Date of Award


Document Type


Degree Name

Master of Arts (MA)



First Advisor

Wayne Harrison

Second Advisor

James Thomas

Third Advisor

Doug Cellar


The social loafing effect, that subjects work harder alone than in groups, was contrasted against the use of two motivational techniques. Subjects were 80 undergraduate students at a midwestern university. A 2 x 2 factorial design was employed contrasting the use of group goals with the salience of evaluation apprehension. Subjects, working in groups of four, were asked to generate possible uses for common objects during two timed work periods. Results provided support for an Interaction Hypothesis: that group goal or evaluation apprehension conditions are sufficient to increase performance over a social loafing replication condition. However, the actual presence of evaluation apprehension and social loafing was questioned. The study also supports the contention that goals and evaluation pressure may contain similar motivational elements.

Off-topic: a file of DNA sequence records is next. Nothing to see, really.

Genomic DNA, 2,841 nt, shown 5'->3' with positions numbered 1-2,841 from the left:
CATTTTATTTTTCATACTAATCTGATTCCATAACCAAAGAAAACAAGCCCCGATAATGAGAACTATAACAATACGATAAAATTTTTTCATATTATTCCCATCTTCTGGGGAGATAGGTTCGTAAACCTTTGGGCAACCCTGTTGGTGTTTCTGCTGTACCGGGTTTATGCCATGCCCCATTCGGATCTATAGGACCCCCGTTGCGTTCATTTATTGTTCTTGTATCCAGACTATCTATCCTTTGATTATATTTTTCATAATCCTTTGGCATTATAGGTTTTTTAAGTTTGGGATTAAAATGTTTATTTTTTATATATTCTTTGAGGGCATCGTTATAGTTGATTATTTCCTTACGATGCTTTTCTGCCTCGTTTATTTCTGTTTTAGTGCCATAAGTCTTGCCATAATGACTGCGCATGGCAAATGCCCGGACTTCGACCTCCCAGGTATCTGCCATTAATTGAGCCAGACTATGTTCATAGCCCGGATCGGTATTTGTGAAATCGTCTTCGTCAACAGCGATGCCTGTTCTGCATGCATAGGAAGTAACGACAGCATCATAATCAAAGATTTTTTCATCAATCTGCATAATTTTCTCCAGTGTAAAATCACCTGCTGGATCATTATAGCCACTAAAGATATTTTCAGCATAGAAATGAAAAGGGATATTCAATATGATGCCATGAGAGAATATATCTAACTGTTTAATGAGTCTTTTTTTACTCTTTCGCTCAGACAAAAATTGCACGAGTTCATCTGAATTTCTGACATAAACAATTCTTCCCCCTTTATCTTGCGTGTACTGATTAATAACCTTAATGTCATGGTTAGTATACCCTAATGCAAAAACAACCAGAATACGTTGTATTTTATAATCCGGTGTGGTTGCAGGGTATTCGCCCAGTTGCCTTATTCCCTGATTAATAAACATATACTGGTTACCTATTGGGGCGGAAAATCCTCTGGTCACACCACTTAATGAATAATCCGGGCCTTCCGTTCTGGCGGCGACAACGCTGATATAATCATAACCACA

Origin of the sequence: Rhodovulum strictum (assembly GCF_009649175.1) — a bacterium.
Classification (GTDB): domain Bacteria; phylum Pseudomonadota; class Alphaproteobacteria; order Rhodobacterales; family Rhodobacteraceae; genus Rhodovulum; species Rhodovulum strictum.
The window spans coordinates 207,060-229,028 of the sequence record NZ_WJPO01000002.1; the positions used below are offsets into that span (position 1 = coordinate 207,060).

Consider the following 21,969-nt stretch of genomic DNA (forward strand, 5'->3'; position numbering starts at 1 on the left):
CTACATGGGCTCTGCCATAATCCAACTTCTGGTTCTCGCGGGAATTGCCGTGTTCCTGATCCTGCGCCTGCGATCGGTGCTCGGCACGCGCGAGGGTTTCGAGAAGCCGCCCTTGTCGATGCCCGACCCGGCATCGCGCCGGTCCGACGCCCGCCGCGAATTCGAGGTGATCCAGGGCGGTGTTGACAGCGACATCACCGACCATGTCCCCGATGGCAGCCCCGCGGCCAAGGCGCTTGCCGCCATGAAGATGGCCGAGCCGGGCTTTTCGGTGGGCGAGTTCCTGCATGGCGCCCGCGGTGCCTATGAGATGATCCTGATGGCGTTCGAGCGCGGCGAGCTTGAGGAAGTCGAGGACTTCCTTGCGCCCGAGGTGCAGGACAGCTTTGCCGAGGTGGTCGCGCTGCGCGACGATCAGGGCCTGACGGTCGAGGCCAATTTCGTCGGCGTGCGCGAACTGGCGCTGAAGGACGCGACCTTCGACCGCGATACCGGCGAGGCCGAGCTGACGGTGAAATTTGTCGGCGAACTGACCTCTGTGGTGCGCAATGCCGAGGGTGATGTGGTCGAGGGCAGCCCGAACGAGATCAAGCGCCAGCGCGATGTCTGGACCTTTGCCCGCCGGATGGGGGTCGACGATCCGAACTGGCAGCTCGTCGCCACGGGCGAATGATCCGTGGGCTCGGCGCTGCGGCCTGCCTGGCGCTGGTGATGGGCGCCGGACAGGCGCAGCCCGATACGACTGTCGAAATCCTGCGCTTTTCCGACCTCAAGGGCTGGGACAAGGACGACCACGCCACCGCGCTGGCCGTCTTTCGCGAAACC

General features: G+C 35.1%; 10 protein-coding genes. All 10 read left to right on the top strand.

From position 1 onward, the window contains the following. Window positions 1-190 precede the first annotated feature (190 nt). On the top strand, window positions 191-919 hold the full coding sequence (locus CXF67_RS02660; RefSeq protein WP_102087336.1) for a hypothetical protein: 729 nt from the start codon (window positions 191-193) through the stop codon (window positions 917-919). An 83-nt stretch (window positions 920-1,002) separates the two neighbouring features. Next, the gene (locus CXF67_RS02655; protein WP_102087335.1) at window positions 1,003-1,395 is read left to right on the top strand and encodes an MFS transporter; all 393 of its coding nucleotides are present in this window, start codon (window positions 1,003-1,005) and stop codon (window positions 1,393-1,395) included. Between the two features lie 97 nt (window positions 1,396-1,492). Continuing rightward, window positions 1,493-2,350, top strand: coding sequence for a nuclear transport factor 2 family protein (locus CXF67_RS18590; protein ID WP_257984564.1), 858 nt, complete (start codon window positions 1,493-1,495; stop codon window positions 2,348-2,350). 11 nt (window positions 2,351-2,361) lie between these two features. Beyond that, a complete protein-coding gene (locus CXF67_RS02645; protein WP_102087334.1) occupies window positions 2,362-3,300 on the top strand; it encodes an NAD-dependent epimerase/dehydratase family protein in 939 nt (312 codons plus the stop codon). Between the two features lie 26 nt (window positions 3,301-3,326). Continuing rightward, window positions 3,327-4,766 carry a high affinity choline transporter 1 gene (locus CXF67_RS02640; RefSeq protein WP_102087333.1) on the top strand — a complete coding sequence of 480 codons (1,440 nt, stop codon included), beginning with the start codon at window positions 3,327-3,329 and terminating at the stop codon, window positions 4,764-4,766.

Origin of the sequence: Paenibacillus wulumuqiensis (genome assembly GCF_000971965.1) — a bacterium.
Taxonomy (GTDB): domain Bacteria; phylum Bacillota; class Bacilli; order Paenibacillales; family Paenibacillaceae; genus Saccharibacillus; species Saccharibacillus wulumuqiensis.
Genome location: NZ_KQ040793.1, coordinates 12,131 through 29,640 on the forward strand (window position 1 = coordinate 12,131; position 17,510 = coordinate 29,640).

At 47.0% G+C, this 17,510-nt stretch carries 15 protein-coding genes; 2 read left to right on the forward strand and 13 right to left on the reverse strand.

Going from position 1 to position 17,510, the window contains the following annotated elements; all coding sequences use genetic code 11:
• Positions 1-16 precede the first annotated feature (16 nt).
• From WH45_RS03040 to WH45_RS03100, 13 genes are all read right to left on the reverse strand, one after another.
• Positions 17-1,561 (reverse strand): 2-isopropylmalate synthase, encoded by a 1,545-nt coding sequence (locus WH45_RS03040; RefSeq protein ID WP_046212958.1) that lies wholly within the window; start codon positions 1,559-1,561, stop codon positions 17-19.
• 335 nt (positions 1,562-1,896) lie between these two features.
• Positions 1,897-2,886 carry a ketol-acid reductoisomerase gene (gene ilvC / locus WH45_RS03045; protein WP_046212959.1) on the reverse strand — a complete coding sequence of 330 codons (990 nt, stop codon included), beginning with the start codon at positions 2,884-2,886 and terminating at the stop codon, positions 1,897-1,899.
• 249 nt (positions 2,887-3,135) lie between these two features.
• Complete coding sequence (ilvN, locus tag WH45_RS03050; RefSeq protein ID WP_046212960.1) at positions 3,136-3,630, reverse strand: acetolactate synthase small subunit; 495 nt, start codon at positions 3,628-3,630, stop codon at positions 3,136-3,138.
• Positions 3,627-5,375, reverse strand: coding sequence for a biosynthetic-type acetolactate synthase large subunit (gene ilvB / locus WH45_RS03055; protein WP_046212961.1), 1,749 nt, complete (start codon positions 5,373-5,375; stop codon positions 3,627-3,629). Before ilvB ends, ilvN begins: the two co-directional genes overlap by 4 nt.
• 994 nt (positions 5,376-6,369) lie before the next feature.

A Thesis Presented to the Department of Psychology and the Faculty of the Graduate College University of Nebraska In Partial Fulfillment of the Requirements for the Degree Master of Arts University of Nebraska at Omaha.

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